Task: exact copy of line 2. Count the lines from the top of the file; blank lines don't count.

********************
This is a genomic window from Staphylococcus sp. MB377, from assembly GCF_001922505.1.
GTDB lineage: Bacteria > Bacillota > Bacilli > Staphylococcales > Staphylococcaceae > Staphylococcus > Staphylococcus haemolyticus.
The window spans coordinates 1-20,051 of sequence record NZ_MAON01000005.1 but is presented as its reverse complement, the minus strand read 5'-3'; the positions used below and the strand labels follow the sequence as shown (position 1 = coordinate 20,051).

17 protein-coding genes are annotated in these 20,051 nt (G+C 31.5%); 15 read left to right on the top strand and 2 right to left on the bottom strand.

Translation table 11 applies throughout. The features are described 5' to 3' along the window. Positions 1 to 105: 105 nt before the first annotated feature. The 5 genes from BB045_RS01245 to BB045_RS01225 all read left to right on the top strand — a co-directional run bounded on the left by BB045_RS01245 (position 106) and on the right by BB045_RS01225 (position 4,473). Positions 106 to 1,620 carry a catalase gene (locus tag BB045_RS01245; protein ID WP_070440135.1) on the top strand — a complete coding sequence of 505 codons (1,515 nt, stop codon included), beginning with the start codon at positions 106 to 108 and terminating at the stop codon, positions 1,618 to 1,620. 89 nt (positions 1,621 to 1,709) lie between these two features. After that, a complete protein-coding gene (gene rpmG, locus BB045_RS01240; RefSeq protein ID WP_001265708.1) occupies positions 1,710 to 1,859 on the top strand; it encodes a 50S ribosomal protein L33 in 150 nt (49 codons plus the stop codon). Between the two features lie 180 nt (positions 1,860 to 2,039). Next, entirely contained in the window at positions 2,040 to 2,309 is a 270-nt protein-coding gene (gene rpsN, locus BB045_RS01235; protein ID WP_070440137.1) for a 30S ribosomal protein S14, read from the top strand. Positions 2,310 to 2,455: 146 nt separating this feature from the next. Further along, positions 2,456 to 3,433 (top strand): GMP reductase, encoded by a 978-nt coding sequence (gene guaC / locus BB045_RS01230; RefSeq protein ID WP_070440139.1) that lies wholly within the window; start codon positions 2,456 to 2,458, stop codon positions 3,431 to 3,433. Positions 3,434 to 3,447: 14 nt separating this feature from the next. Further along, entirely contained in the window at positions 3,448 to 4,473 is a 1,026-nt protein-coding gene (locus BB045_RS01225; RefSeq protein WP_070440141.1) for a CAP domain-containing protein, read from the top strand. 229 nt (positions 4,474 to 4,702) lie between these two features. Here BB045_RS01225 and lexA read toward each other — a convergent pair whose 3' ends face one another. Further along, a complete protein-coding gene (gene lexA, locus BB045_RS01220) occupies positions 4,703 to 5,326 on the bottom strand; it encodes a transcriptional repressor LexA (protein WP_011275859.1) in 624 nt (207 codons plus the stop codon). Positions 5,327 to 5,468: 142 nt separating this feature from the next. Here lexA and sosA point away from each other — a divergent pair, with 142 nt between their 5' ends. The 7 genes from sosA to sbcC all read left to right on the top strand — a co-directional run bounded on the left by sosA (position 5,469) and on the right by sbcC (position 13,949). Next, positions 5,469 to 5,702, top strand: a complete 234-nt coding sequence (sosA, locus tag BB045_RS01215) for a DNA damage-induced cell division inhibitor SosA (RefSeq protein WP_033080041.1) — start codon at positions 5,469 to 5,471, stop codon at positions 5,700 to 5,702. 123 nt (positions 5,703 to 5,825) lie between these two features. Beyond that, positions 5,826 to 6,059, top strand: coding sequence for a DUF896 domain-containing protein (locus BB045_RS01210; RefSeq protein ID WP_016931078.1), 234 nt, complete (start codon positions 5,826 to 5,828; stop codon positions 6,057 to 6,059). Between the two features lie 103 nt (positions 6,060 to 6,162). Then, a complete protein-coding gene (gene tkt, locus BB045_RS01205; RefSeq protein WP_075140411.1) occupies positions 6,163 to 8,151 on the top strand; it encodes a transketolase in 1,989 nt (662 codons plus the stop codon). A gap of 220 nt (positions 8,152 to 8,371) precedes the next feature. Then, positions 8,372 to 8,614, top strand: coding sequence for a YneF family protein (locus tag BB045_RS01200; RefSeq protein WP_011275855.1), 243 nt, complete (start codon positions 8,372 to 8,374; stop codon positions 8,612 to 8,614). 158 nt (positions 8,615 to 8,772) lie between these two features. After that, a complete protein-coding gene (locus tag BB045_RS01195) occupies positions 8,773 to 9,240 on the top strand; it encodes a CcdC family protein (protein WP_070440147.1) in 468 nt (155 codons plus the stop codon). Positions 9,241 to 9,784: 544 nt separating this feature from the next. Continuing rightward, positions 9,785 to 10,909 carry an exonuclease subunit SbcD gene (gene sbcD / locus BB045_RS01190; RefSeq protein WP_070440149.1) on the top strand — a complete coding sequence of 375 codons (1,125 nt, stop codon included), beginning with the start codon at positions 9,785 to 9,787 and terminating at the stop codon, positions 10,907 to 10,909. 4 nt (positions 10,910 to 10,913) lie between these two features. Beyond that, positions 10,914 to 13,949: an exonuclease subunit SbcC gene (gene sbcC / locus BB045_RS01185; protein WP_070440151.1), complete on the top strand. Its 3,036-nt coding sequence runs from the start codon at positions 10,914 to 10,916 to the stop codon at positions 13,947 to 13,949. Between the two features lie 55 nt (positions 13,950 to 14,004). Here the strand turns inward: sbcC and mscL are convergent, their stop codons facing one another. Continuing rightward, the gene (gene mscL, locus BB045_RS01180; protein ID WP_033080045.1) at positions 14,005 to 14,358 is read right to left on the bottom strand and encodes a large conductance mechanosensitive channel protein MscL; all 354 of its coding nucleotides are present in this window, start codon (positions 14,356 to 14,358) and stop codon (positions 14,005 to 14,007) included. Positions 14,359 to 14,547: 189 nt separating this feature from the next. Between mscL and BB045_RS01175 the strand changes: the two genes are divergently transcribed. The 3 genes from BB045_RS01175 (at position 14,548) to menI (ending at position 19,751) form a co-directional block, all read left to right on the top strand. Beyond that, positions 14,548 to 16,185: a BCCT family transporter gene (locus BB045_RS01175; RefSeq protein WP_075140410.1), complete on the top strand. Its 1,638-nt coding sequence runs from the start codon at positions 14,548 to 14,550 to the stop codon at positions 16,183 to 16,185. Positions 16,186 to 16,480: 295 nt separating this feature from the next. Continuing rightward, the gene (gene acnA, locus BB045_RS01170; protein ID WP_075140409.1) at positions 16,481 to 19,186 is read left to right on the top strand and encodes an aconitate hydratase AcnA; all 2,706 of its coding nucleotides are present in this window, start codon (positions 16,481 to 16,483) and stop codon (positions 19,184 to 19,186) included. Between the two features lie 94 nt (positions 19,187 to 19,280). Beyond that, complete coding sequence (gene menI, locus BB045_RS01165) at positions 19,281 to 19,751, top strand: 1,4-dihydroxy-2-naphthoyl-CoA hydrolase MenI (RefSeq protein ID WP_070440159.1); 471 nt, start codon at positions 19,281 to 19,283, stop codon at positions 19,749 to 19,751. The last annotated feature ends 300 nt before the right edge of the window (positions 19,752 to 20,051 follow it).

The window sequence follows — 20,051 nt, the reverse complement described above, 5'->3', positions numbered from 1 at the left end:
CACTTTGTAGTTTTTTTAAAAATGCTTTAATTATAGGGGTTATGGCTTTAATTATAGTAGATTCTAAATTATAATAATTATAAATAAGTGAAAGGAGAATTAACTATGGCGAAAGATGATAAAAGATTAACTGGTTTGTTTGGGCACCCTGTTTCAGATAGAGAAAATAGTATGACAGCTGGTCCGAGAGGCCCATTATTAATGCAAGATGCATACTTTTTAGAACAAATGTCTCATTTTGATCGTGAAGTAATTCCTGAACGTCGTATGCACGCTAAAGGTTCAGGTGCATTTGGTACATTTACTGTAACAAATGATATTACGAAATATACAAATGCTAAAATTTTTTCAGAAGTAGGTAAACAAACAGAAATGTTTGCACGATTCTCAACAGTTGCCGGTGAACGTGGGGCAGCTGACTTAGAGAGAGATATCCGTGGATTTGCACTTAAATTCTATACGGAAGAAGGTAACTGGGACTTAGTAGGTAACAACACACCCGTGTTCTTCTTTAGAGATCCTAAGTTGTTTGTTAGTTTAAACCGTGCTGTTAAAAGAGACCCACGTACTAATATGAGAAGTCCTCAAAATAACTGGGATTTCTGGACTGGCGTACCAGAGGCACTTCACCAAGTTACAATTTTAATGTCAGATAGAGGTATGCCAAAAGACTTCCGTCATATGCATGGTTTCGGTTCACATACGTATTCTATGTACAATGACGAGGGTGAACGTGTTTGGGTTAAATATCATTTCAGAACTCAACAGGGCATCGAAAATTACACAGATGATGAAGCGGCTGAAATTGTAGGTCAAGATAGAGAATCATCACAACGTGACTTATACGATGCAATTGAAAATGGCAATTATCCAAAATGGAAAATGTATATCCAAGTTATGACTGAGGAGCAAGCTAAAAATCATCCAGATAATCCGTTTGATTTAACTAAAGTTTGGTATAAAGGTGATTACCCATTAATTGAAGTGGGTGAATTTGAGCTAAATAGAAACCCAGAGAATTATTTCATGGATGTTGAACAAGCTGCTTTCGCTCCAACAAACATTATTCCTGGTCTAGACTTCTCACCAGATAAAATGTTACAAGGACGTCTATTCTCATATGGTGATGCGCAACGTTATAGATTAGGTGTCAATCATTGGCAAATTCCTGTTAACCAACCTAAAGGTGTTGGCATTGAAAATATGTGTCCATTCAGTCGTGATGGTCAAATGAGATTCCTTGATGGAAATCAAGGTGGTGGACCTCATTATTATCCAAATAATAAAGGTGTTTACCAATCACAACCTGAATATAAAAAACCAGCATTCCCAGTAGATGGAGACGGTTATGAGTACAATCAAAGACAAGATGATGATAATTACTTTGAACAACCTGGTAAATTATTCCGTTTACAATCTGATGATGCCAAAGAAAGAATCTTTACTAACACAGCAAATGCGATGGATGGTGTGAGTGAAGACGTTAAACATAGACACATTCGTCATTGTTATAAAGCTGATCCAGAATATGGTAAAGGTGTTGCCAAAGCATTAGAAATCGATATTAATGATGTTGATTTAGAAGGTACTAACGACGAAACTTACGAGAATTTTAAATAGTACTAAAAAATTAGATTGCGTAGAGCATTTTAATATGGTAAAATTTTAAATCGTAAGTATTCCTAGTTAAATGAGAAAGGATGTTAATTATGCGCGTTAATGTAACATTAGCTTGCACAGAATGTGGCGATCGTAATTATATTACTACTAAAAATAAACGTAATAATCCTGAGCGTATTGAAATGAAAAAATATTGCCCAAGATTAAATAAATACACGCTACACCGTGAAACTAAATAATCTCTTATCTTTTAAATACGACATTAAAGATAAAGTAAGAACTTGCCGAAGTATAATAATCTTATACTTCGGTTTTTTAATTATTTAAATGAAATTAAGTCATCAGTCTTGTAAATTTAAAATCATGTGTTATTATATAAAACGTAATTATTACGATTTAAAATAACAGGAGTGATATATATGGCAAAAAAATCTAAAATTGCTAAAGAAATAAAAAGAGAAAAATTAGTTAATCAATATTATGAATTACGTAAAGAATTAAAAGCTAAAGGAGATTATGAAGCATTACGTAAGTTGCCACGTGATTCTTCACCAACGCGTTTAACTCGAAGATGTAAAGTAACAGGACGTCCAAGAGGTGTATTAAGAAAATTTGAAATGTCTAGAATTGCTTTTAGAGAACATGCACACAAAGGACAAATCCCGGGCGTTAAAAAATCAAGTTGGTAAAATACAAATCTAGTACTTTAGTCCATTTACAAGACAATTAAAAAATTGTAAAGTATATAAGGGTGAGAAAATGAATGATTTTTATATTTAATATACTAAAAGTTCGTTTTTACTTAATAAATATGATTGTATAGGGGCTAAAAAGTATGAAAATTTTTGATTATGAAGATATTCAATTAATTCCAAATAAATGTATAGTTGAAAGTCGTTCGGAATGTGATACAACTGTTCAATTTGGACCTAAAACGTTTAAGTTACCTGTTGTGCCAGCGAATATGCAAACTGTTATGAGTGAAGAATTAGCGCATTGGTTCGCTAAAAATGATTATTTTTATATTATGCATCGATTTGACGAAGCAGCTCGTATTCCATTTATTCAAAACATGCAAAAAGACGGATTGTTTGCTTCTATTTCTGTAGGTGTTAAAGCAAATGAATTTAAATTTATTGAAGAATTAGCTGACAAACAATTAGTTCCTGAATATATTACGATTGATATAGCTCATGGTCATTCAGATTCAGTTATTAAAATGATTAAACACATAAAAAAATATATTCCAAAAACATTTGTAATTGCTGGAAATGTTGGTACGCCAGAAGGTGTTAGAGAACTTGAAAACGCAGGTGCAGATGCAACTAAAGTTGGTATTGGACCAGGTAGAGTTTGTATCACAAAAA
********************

GTDB lineage: Bacteria > Bacillota > Bacilli > Staphylococcales > Staphylococcaceae > Staphylococcus > Staphylococcus haemolyticus.